Explosion hazard analysis for an enclosure partially filled with a flammable gas
Article first published online: 16 APR 2004
Copyright © 1999 American Institute of Chemical Engineers (AIChE)
Process Safety Progress
Volume 18, Issue 3, pages 170–177, Autumn (Fall) 1999
How to Cite
Ogle, R. A. (1999), Explosion hazard analysis for an enclosure partially filled with a flammable gas. Proc. Safety Prog., 18: 170–177. doi: 10.1002/prs.680180310
- Issue published online: 16 APR 2004
- Article first published online: 16 APR 2004
The constant volume explosion of a flammable gas is one of the more common accidental explosions. The explosion pressure at the stoichiometric condition is approximately 50 times greater than the failure pressure of most industrial structures. Observations from accident scenes suggest that some explosions are caused by a quantity of fuel significantly less than the stoichiometric amount required to fill an enclosure.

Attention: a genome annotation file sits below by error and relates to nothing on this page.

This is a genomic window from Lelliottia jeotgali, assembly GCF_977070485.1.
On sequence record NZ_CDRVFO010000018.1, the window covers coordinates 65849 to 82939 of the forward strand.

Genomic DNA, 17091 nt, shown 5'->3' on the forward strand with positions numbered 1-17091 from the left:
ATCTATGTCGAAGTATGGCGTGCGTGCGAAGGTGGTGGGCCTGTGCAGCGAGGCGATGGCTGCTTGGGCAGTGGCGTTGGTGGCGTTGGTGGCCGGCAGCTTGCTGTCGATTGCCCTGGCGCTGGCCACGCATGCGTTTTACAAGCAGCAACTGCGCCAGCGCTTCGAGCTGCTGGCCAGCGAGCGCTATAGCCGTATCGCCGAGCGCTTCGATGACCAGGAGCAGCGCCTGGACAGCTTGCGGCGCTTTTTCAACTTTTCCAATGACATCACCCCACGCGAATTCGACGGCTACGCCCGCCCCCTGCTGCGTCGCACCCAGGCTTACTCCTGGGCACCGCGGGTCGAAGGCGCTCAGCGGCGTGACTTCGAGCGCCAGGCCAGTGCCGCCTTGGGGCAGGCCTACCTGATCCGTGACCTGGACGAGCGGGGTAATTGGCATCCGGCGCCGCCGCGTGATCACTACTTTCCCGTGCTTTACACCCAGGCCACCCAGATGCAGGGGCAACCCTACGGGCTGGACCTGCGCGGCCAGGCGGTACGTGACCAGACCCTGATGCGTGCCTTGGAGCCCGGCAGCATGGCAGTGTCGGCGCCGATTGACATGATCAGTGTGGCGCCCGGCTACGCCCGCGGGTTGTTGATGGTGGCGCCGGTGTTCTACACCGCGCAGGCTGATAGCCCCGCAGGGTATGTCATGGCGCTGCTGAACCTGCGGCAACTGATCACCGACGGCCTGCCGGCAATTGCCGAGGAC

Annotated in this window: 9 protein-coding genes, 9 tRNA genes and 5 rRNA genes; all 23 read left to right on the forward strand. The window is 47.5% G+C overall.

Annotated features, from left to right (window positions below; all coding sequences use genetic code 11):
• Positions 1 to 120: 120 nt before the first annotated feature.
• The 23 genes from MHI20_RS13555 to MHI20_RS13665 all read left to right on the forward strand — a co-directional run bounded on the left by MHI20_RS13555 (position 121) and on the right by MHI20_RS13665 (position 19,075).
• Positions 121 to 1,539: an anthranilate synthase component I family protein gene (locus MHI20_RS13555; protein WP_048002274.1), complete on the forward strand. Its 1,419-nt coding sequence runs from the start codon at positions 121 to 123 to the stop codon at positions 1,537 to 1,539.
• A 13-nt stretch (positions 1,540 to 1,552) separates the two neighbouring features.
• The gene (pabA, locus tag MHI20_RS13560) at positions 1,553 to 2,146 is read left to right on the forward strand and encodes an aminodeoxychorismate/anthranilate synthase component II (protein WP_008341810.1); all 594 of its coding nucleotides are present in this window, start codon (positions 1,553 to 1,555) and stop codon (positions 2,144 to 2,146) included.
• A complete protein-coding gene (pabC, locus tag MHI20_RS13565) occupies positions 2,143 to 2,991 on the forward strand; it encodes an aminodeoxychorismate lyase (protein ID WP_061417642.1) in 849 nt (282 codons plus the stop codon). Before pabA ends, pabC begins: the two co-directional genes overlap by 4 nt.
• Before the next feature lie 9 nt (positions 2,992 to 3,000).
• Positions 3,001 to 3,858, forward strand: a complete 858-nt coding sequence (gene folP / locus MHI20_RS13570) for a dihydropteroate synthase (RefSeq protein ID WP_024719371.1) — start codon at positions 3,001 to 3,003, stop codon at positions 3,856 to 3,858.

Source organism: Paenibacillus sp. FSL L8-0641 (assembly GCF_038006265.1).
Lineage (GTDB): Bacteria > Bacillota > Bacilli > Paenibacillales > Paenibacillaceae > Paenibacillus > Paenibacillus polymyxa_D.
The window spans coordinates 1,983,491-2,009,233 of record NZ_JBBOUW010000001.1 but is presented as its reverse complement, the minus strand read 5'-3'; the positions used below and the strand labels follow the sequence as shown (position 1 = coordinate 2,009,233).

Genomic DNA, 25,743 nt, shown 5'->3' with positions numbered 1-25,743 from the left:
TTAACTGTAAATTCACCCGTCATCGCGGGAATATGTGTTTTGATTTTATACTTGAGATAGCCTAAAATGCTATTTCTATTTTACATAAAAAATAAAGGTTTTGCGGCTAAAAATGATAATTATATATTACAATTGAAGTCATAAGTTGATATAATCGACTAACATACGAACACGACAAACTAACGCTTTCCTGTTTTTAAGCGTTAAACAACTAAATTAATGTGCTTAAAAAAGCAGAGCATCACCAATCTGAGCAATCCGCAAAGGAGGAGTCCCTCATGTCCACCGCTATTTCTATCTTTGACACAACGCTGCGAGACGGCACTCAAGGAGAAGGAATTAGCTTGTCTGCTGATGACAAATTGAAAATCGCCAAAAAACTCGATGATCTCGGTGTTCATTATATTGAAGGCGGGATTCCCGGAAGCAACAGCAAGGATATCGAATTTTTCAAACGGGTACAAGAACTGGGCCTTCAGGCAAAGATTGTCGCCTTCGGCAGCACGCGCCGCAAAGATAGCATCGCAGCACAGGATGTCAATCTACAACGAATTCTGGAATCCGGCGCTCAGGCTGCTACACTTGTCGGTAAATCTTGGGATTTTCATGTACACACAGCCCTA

This paper presents a method for analyzing the explosion hazard in an enclosure which is only partially filled with a flammable gas. The method, called the adiabatic mixing model, is based on thermodynamics and can be used to calculate the minimum fuel quantity which will yield a specified explosion pressure. Results are presented for a set of representative fuels and are compared with alternative explosion models.
The results demonstrate that catastrophic structural damage can be achieved with a volume of flammable gas which is less than one percent of the enclosure volume. The method can be a useful tool for both hazard analysis and accident investigations.